What does this mean for future claims?
Specifically, the statistics highlighted that small or medium-sized companies were far more likely to submit non-compliant claims than larger companies, with the percentage of non-compliance increasing to 3.6% in the RDEC scheme, and 24.4% in the SME scheme. This statistic will result in small or medium companies being targeted in compliance checks more than the larger companies as the government made it clear that this level of non-compliance is unacceptable. Therefore, businesses claiming under the SME scheme need to factor in responding to a compliance check as part of their R&D claim process.
In HMRC’s sector analysis of Standard Industrial Classification (SIC) codes, the highest levels of compliance were in claims where the main trade classification is ‘professional, scientific, and technical activities’, followed by manufacturing. Claims with the lowest rate of compliance include Education, Construction, and ‘Arts, Entertainment, and recreation”. HMRC estimates that only 11% of claims in the Education sector are complaint, whereas 69% of manufacturers were complaint. Given the estimated low level of compliance among sectors such as construction and education, it’s likely that future claims for R&D tax relief in these sectors will continue to be under close scrutiny by HMRC. If your SIC code registered with companies house falls within a high-risk sector, you should prepare for a compliance check in the near future, in sectors such as care home or restaurants where HMRC have flagged as being non-qualifying, making a claim will be extremely difficult going forward.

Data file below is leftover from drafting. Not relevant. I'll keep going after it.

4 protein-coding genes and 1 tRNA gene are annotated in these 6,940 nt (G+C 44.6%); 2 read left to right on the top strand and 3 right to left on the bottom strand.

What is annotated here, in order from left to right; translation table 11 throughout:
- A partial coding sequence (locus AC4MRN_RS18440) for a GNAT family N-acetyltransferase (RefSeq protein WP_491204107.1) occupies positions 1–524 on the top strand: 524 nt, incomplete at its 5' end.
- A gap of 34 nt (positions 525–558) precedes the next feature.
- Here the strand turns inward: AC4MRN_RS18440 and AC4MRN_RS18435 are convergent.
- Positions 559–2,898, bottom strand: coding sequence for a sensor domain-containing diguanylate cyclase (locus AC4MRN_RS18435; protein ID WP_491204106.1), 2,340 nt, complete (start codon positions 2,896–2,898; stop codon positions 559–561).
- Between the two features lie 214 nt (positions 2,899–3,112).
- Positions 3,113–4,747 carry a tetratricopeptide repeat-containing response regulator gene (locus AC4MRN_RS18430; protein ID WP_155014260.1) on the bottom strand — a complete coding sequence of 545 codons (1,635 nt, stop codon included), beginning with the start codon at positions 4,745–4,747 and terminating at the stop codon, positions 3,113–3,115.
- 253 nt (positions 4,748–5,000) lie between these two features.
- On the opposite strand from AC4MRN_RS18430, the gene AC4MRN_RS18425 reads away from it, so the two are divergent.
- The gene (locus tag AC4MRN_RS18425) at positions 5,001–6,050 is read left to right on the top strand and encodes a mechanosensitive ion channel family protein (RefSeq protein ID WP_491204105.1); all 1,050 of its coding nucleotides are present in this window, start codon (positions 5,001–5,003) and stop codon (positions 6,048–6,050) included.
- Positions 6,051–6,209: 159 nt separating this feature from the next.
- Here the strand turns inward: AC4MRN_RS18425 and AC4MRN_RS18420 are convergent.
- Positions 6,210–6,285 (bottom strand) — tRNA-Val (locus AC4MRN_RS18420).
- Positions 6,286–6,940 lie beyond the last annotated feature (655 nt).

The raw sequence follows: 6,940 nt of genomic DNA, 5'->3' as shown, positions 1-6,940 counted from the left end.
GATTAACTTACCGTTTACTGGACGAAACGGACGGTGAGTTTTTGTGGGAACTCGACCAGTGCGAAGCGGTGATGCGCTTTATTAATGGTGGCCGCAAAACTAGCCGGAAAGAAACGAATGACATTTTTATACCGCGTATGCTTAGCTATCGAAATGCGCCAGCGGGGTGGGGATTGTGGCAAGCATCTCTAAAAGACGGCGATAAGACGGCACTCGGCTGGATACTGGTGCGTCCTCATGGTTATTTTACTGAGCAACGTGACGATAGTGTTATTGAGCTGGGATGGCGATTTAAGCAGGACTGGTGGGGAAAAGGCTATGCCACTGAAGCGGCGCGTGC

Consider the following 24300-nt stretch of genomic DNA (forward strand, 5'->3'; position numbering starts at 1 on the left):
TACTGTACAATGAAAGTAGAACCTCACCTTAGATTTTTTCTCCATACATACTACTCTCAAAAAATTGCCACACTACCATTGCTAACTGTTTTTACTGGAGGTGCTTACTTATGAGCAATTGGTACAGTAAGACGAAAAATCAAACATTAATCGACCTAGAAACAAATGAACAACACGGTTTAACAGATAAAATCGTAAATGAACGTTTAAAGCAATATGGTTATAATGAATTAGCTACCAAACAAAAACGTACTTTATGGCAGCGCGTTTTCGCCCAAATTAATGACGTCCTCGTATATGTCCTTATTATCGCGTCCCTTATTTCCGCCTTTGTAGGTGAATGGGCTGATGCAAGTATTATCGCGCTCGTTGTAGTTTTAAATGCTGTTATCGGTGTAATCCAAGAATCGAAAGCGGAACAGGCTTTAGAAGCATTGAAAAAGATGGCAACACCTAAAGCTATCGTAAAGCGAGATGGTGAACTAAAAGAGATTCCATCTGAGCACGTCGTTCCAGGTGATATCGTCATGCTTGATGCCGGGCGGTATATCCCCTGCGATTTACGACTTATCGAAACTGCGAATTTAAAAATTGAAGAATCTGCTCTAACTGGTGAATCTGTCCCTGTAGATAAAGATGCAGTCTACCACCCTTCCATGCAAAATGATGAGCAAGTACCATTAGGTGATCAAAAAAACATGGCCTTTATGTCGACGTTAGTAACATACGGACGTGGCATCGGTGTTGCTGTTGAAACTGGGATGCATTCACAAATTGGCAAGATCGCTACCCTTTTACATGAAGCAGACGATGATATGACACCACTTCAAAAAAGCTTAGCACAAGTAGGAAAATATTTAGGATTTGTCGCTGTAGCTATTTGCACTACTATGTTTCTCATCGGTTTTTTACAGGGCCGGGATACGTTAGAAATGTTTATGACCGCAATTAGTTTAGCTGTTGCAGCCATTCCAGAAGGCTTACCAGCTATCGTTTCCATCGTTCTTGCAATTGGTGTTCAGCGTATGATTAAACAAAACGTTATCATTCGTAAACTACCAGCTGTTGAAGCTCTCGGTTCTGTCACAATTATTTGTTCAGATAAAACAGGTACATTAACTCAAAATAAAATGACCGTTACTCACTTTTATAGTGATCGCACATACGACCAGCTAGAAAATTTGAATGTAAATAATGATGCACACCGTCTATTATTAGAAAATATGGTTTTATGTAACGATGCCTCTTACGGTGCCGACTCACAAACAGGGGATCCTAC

Based on HMRC’s updated analysis, as the size of expenditure decreases, the value of the non-compliance expressed as a percentage of the value of the claim, increases. For example, in claims where expenditure exceeded £1 million, around 75% of claims were fully complaint, however, in claims where the expenditure was less than £10,000, over 75% of the value of the claim was non-compliant. Here, the smaller the amount being claimed for, the more likely it was to be non-compliant, which supports HMRC’s long-held viewpoint that to be undertaking eligible R&D, you must invest sufficiently. This presents innovative new start-ups with a conundrum. They may not have the resources available to defend their claim in the case of a compliance check, so should they claim or wait until the business is bigger? This will potentially cut off a source of funding for new businesses that are too fearful about making a claim in the current challenging environment.